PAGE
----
to take heart, invigorate, freshen, turn (a sail) by means of a brace:: to make stronger, reinforce, fasten tightly, bind against the wind; to fathom— against the nervous trees and their supply of questions— the lifting fog, the grace of a few thistles by the road. What is the length of a day? Two arms can measure only so much. But obey:: lift your head against the haze of cool blue clouds. Here’s the scope of what might be achieved:: perhaps not so much to bend ends back to their beginnings, as to stroke repeatedly until the needle points back to steady.


In response to Morning Porch and small stone (134).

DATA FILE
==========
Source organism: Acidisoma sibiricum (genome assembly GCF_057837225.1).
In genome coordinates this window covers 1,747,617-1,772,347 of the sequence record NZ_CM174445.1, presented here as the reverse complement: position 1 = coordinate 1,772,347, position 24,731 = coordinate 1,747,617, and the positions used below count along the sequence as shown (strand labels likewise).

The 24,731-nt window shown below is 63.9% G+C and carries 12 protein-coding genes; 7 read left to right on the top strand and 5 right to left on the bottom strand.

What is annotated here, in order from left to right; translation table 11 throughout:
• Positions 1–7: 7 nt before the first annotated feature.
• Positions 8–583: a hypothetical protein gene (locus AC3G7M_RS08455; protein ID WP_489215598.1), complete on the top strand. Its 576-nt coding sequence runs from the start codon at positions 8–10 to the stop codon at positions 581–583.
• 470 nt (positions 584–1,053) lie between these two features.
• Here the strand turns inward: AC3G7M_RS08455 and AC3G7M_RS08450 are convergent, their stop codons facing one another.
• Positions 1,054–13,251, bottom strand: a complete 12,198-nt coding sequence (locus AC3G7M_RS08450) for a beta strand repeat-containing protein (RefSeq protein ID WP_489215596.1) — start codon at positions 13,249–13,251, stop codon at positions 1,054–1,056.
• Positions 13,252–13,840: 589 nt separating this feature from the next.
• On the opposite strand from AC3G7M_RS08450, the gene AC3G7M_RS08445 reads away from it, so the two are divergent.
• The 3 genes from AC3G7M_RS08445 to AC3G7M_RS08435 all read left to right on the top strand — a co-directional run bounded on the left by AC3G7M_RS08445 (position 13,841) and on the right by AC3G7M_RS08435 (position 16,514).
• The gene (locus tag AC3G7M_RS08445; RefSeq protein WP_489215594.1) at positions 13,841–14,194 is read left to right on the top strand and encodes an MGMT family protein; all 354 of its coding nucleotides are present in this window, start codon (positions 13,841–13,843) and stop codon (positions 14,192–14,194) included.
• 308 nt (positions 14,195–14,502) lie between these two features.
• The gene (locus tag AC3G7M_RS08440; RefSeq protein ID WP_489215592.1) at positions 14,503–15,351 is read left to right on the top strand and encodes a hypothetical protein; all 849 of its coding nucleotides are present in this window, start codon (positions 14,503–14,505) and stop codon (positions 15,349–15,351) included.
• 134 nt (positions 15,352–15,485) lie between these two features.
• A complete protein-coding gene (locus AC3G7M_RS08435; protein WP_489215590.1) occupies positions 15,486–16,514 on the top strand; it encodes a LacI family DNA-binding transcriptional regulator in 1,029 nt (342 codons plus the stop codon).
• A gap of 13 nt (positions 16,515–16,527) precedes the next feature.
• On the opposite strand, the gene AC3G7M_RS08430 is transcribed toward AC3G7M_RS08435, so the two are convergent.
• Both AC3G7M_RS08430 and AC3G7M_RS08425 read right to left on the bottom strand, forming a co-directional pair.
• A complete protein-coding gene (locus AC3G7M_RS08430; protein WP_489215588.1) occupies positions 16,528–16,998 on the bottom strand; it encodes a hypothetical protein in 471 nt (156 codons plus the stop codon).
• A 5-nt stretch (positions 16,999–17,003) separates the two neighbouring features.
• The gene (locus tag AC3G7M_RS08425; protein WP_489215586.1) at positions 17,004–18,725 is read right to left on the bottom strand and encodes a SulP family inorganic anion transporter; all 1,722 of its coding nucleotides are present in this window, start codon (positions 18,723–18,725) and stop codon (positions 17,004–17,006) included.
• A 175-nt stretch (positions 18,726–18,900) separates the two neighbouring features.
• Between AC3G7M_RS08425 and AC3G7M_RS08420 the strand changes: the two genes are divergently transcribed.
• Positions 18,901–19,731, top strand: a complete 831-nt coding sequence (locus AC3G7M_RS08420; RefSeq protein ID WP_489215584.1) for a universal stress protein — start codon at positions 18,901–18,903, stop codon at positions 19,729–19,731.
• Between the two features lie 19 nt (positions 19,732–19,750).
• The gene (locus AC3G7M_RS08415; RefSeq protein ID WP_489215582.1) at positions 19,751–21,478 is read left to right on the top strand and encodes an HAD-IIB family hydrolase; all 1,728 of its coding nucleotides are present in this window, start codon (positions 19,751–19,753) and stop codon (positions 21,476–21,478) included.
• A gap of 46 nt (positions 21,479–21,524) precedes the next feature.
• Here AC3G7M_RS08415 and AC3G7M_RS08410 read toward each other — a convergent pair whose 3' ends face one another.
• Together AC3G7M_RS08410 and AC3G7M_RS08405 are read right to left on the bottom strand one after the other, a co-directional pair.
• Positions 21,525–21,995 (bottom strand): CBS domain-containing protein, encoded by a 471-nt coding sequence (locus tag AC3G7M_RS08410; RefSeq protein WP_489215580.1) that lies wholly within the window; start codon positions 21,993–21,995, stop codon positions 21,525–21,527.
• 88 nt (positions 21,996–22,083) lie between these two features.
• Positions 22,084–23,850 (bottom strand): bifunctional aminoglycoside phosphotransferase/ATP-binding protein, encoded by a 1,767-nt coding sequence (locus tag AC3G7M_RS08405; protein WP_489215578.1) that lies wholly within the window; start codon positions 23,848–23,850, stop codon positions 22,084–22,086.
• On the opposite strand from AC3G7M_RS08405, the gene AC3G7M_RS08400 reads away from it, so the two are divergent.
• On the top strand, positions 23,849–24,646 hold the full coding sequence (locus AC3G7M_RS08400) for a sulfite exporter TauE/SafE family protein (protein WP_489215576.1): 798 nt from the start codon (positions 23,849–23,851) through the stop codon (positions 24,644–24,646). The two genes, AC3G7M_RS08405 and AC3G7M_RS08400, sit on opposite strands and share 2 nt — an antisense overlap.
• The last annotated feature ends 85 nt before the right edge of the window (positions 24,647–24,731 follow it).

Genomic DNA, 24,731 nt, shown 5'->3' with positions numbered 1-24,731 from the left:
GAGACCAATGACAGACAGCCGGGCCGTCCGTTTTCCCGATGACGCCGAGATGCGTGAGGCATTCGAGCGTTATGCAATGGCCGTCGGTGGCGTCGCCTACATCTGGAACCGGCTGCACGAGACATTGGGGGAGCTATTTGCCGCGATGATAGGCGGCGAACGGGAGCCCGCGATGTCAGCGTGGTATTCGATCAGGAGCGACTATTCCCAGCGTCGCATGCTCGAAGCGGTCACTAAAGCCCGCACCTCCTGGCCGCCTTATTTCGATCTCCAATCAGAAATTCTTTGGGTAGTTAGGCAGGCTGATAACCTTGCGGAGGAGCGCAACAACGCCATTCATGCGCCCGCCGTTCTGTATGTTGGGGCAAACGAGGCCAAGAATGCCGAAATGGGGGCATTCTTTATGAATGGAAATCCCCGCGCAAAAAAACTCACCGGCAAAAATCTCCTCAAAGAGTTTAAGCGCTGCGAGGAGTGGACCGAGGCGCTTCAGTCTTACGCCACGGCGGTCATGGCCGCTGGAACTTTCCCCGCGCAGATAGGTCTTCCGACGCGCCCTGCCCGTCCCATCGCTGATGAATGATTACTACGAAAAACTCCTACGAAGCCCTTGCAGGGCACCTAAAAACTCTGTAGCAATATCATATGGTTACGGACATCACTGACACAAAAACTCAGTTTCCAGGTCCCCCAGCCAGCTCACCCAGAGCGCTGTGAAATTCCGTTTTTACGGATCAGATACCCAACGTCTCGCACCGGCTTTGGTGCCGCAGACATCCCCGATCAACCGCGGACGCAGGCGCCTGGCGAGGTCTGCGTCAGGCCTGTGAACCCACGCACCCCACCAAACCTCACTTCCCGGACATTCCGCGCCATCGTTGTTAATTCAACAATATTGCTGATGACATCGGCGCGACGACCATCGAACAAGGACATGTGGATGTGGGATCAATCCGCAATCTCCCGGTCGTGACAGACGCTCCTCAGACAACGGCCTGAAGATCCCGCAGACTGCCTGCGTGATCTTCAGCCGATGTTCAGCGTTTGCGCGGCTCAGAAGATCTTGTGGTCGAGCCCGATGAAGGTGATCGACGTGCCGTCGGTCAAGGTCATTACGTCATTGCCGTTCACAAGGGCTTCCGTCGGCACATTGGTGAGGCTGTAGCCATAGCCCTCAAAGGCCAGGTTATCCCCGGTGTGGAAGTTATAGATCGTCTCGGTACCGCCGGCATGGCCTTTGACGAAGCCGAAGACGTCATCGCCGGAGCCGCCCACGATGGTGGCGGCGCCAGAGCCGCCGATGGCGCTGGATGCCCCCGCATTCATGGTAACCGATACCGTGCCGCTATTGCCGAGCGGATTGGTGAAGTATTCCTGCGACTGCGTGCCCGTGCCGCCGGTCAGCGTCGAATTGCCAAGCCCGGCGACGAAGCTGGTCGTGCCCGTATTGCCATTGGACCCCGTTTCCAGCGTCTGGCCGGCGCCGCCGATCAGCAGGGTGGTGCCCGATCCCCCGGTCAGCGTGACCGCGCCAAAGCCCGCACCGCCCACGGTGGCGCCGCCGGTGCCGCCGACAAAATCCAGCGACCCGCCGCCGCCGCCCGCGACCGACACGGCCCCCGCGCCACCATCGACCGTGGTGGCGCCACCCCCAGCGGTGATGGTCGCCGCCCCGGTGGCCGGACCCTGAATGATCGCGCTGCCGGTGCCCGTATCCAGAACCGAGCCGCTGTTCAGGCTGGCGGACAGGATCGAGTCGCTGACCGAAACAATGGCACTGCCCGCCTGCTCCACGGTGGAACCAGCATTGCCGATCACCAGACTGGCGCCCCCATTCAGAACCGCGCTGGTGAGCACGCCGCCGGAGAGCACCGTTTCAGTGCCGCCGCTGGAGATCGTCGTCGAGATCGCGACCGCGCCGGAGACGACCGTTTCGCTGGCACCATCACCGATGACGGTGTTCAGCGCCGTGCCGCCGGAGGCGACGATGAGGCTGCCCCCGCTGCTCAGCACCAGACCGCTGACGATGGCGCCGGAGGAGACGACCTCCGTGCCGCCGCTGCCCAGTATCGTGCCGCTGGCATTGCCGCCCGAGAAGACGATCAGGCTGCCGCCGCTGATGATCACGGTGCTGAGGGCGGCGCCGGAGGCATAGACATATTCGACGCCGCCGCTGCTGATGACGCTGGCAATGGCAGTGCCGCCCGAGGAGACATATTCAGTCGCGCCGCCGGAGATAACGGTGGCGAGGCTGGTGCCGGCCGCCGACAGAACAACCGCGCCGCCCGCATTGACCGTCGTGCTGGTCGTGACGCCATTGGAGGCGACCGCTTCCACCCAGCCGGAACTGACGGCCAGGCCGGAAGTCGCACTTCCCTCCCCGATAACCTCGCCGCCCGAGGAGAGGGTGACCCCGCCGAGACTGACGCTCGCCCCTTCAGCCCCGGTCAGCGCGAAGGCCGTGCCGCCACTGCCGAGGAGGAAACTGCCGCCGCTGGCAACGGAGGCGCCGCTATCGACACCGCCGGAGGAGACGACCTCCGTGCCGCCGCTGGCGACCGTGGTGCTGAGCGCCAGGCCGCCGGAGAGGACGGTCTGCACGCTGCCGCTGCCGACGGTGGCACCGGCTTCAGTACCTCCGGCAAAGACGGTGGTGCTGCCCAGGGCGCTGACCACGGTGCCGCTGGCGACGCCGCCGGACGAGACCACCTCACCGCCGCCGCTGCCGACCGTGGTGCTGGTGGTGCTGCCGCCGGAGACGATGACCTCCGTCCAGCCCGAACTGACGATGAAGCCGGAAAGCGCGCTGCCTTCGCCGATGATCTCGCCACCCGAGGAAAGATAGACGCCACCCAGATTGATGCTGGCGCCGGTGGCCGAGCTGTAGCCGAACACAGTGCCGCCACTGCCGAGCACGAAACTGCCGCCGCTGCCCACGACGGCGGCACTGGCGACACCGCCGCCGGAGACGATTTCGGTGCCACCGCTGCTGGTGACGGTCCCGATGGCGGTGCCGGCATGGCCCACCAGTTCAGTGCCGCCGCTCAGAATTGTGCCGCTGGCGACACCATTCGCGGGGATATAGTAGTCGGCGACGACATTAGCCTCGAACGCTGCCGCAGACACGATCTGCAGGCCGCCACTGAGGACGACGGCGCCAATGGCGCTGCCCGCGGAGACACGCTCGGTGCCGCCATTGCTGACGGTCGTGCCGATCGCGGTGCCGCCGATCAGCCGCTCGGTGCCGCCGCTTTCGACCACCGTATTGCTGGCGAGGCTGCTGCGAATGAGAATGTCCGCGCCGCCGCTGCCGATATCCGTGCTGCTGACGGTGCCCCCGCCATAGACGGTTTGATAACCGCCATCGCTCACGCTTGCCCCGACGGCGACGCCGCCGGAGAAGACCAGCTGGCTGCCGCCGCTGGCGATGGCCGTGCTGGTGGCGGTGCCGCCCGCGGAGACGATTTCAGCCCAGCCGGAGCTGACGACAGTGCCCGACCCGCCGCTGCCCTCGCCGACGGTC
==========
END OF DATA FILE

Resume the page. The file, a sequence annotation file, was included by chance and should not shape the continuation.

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Poet Luisa A. Igloria (Poetry Foundation web page, author webpage ) is the winner of the 2015 Resurgence Prize (UK), the world’s first major award for ecopoetry, selected by former UK poet laureate Sir Andrew Motion, Alice Oswald, and Jo Shapcott. She is the author of What Is Left of Wings, I Ask (forthcoming, 2018 Center for the Book Arts Letterpress Chapbook Prize, selected by Natasha Trethewey); Bright as Mirrors Left in the Grass (Kudzu House Press eChapbook selection for Spring 2015), Ode to the Heart Smaller than a Pencil Eraser (Utah State University Press, 2014 May Swenson Prize), Night Willow (Phoenicia Publishing, 2014), The Saints of Streets (University of Santo Tomas Publishing House, 2013), Juan Luna’s Revolver (2009 Ernest Sandeen Prize, University of Notre Dame Press), and nine other books. She is a member of the core faculty of the MFA Creative Writing Program at Old Dominion University which she directed from 2009-2015. In 2018, she was the inaugural Glasgow Distinguished Writer in Residence at Washington and Lee University. When she isn’t writing, reading, or teaching, she cooks with her family, hand-binds books, and listens to tango music.

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